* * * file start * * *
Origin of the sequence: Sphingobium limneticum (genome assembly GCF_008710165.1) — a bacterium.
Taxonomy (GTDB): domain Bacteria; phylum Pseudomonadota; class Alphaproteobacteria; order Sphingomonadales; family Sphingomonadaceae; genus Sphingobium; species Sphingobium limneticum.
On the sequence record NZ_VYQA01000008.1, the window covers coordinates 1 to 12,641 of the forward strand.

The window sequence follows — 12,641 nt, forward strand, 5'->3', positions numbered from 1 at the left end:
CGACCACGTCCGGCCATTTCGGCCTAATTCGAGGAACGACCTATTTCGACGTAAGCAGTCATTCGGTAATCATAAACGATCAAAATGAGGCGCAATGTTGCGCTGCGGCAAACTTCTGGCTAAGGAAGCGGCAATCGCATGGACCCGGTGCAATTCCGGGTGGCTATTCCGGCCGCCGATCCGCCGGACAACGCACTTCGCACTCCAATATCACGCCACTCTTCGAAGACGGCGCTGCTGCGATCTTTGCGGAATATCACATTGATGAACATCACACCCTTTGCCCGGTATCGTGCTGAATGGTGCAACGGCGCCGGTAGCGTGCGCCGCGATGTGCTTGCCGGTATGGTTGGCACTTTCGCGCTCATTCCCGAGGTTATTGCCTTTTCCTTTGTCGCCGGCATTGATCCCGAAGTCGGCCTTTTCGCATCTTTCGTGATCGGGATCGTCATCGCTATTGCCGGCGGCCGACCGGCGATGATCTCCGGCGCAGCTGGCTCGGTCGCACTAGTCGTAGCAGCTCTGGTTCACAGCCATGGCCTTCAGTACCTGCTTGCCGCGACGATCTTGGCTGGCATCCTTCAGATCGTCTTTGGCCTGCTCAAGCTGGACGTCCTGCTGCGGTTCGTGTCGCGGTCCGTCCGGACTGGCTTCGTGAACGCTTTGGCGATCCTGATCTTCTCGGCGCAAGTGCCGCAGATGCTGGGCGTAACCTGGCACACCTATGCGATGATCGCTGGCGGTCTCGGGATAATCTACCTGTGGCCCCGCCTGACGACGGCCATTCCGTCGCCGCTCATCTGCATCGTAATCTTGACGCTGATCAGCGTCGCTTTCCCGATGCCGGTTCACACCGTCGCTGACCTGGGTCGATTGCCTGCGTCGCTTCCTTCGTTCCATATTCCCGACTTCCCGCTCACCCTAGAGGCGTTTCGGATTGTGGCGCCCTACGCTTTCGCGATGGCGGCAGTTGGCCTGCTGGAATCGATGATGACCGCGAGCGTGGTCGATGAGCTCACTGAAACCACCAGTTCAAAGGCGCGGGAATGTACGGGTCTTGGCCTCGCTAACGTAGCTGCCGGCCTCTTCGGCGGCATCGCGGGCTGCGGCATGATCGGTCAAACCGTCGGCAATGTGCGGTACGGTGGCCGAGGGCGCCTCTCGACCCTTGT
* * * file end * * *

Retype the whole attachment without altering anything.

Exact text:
Origin of the sequence: Sphingobium limneticum (genome assembly GCF_008710165.1) — a bacterium.
Taxonomy (GTDB): domain Bacteria; phylum Pseudomonadota; class Alphaproteobacteria; order Sphingomonadales; family Sphingomonadaceae; genus Sphingobium; species Sphingobium limneticum.
On the sequence record NZ_VYQA01000008.1, the window covers coordinates 1 to 12,641 of the forward strand.

The window sequence follows — 12,641 nt, forward strand, 5'->3', positions numbered from 1 at the left end:
CGACCACGTCCGGCCATTTCGGCCTAATTCGAGGAACGACCTATTTCGACGTAAGCAGTCATTCGGTAATCATAAACGATCAAAATGAGGCGCAATGTTGCGCTGCGGCAAACTTCTGGCTAAGGAAGCGGCAATCGCATGGACCCGGTGCAATTCCGGGTGGCTATTCCGGCCGCCGATCCGCCGGACAACGCACTTCGCACTCCAATATCACGCCACTCTTCGAAGACGGCGCTGCTGCGATCTTTGCGGAATATCACATTGATGAACATCACACCCTTTGCCCGGTATCGTGCTGAATGGTGCAACGGCGCCGGTAGCGTGCGCCGCGATGTGCTTGCCGGTATGGTTGGCACTTTCGCGCTCATTCCCGAGGTTATTGCCTTTTCCTTTGTCGCCGGCATTGATCCCGAAGTCGGCCTTTTCGCATCTTTCGTGATCGGGATCGTCATCGCTATTGCCGGCGGCCGACCGGCGATGATCTCCGGCGCAGCTGGCTCGGTCGCACTAGTCGTAGCAGCTCTGGTTCACAGCCATGGCCTTCAGTACCTGCTTGCCGCGACGATCTTGGCTGGCATCCTTCAGATCGTCTTTGGCCTGCTCAAGCTGGACGTCCTGCTGCGGTTCGTGTCGCGGTCCGTCCGGACTGGCTTCGTGAACGCTTTGGCGATCCTGATCTTCTCGGCGCAAGTGCCGCAGATGCTGGGCGTAACCTGGCACACCTATGCGATGATCGCTGGCGGTCTCGGGATAATCTACCTGTGGCCCCGCCTGACGACGGCCATTCCGTCGCCGCTCATCTGCATCGTAATCTTGACGCTGATCAGCGTCGCTTTCCCGATGCCGGTTCACACCGTCGCTGACCTGGGTCGATTGCCTGCGTCGCTTCCTTCGTTCCATATTCCCGACTTCCCGCTCACCCTAGAGGCGTTTCGGATTGTGGCGCCCTACGCTTTCGCGATGGCGGCAGTTGGCCTGCTGGAATCGATGATGACCGCGAGCGTGGTCGATGAGCTCACTGAAACCACCAGTTCAAAGGCGCGGGAATGTACGGGTCTTGGCCTCGCTAACGTAGCTGCCGGCCTCTTCGGCGGCATCGCGGGCTGCGGCATGATCGGTCAAACCGTCGGCAATGTGCGGTACGGTGGCCGAGGGCGCCTCTCGACCCTTGT